Other Books in Series
This is book number 5 in the A Cecil Younger Investigation series.
- #1: The Woman Who Married a Bear (A Cecil Younger Investigation #1) (Paperback): $9.99
- #2: The Curious Eat Themselves (A Cecil Younger Investigation #2) (Paperback): $14.00
- #3: The Music of What Happens (A Cecil Younger Investigation #3) (Paperback): $15.95
- #4: Death and the Language of Happiness (A Cecil Younger Investigation #4) (Paperback): $15.95
- #6: Cold Water Burning (A Cecil Younger Investigation #6) (Paperback): $15.95
- #7: Baby's First Felony (A Cecil Younger Investigation #7) (Hardcover): $25.95
Trapped on an Alaskan cruise line, PI Cecil Younger must expose a killer—and fast—or he may just find himself sleeping with the fishes.
Cecil Younger never thought it would come to this: running surveillance on a chicken coop that’s being raided by a fowl thief. But things have not exactly been breaking right lately for the Alaskan PI. The logical thing to do? Take a vacation, of course.
Well, it’s not exactly a vacation. Cecil has been paid to investigate a doctor aboard a cruise ship up the Alaskan coast following some complaints from his patients . . . that is, the patients who are still alive to complain. Worst of all, someone is leaving evidence pointing an accusing finger at Cecil. By the time the S.S. Westward makes landfall, Cecil will be wishing he was back guarding chickens.
About the Author
The former Writer Laureate of Alaska, John Straley is the author of ten novels. He lives in Sitka, Alaska, with his wife, Jan, a prominent whale biologist. John worked for thirty years as a criminal defense investigator. Now retired, he writes in his weather-tight office overlooking Old Sitka Rocks.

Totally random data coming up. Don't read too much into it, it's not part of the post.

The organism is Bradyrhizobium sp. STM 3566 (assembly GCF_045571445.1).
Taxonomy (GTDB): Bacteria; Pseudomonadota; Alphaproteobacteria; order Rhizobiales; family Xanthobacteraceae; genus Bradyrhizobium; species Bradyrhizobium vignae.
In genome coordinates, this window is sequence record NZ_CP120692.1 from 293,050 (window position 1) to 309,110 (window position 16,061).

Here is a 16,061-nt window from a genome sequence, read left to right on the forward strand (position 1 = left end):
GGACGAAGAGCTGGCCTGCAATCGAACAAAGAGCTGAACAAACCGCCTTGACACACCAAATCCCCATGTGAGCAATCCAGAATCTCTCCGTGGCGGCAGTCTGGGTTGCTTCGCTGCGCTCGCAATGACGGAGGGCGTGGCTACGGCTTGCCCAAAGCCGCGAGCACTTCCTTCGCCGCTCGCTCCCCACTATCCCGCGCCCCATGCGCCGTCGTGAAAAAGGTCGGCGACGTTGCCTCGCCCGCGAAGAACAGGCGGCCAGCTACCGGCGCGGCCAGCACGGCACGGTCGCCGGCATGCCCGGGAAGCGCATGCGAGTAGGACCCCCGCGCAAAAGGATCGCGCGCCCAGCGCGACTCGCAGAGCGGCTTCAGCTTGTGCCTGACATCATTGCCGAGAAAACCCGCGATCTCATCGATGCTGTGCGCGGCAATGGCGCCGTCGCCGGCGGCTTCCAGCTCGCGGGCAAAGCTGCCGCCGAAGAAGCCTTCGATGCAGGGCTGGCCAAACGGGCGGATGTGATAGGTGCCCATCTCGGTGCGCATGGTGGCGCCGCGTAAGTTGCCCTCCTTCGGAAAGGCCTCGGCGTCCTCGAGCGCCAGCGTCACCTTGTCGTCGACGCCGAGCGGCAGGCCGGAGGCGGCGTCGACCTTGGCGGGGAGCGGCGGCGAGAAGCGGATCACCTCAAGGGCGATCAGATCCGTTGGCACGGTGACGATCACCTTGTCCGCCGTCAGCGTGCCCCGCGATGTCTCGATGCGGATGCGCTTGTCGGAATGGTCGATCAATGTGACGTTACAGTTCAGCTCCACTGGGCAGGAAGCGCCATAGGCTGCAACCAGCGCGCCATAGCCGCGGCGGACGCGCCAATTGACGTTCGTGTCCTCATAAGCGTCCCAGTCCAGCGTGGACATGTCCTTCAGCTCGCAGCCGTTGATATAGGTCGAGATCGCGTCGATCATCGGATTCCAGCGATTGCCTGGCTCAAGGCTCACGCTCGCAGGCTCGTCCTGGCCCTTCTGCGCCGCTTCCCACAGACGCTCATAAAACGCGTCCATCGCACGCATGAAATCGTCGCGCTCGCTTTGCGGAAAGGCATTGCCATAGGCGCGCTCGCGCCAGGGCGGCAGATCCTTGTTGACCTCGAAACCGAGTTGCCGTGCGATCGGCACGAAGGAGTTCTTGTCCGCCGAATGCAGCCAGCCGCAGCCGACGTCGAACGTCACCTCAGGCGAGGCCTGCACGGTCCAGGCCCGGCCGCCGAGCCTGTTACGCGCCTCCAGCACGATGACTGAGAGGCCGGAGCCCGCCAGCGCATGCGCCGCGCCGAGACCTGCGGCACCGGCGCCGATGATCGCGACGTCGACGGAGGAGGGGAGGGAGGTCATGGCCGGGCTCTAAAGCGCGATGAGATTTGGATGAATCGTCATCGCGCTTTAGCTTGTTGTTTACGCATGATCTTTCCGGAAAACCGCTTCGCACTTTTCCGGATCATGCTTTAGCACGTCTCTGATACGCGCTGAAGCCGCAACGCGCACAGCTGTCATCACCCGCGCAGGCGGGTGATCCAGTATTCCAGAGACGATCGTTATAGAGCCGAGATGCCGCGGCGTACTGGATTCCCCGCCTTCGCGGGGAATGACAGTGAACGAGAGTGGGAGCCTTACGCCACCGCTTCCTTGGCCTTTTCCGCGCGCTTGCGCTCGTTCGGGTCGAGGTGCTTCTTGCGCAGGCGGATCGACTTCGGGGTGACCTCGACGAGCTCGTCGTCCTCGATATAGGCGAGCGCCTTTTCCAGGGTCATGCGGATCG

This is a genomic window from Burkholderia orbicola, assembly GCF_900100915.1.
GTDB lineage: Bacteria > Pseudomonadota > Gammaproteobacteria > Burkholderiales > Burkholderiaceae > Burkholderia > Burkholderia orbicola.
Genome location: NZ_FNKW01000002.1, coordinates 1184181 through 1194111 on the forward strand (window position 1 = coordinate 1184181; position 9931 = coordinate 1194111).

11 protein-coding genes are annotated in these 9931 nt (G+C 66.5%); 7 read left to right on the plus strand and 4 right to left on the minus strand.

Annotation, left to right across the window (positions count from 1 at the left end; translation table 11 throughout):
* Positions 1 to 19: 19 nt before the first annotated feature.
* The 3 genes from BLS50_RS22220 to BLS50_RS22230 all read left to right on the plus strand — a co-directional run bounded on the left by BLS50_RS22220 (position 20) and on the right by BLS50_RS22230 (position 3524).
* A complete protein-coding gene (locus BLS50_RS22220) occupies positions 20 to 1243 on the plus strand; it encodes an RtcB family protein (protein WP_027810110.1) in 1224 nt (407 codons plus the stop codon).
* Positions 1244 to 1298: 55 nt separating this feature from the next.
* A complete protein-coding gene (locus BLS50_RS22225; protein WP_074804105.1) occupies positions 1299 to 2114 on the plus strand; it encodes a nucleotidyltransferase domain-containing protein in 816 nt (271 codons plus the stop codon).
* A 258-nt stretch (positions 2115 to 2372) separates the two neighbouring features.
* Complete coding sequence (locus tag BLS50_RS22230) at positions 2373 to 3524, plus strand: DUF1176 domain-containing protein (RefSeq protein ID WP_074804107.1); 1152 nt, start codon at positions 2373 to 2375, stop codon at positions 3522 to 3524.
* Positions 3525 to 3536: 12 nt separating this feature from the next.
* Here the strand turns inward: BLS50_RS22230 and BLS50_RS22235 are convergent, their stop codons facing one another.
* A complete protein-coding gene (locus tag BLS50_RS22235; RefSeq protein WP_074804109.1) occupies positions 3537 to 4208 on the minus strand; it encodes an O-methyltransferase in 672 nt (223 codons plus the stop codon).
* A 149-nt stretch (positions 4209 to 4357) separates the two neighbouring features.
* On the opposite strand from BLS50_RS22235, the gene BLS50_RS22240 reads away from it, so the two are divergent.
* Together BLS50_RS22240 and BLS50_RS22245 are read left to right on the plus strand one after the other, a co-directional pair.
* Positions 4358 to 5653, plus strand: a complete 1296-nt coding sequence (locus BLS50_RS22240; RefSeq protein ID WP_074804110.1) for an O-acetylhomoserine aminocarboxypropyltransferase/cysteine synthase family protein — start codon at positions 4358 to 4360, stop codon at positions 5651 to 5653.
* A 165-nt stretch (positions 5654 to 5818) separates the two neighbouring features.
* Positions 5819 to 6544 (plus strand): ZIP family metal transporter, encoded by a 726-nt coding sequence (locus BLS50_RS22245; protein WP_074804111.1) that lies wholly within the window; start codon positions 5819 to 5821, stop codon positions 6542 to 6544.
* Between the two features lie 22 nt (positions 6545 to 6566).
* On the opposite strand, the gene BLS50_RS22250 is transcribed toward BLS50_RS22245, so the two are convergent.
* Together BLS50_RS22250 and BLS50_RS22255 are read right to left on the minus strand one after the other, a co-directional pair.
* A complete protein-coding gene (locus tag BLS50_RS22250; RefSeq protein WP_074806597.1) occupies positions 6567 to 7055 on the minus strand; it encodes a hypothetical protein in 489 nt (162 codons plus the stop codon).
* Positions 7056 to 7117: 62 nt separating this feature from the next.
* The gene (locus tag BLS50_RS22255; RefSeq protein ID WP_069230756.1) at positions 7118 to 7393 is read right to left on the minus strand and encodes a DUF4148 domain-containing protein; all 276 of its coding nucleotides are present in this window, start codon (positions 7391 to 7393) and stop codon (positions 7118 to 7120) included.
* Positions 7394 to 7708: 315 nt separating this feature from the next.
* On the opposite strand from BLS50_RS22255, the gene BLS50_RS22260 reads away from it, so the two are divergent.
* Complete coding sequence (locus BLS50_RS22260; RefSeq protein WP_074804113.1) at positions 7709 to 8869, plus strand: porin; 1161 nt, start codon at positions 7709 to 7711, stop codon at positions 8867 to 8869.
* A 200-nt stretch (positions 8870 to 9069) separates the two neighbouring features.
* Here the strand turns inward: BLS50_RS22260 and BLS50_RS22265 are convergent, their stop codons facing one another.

Praise for The Angels Will Not Care
“Like the Coen brothers on literary speed, John Straley is among the very best stylists of his generation.”
—Ken Bruen, Shamus Award winning author of The Guard
“Now and then a writer dares to flout the rules and in so doing, carves out a niche that belongs to him alone. John Straley’s novels are like no others.”
—San Diego Tribune
“Absorbing and convincing . . . Straley’s a real writer.”
—The Washington Post Book World
“Staley’s done the impossible. He’s reinvented the private eye novel.”
—The Denver Post
Praise for the Cecil Younger Investigations
“Mr. Straley’s prose continues to dazzle . . . His word-pictures have a hallucinatory brilliance appropriate . . . to the eerie beauty of the Alaskan landscape.”
—The Wall Street Journal
“Mr. Straley writes with such brio.”
—The New York Times
“Straley isn’t prolific, but when he does publish a book it’s a gem . . . It’s always a pleasure to read Straley’s vivid studies of these folks—the slightly cracked, rugged and very funny characters of the Far North.”
—The Seattle Times
“The voice is so original that is can only belong to John Straley . . . Definitely up there with the great ones.”
“Thoroughly enjoyable and slightly wacko . . . Ironic humor reminiscent of the Coen brothers and violence worthy of Quentin Tarantino.”
—The Boston Globe
“A fascinating Alaskan setting, great characters, a highly unusual plot and remarkably good writing. It’s a winner.”
—Tony Hillerman, New York Times bestselling author of the Leaphorn and Chee novels
“Lesser writers look to their characters’ poor choices and attempts to rectify them, John Straley loves his characters for just those choices. Hölderlin wrote: 'Poetically man dwells on the earth.' Some of us wind up in limericks, some in heroic couplets. But damned near every one of us, sooner or later, ends up in one of Straley’s wise, wayward, wonderfully unhinged novels.”
—James Sallis, author of Drive and the Lew Griffin mysteries
“Straley is one of the best prose stylists to emerge from the genre in a long time, and his evocation of the chilly, dangerous landscape and climate effectively sets a foreboding tone.”
—San Francisco Chronicle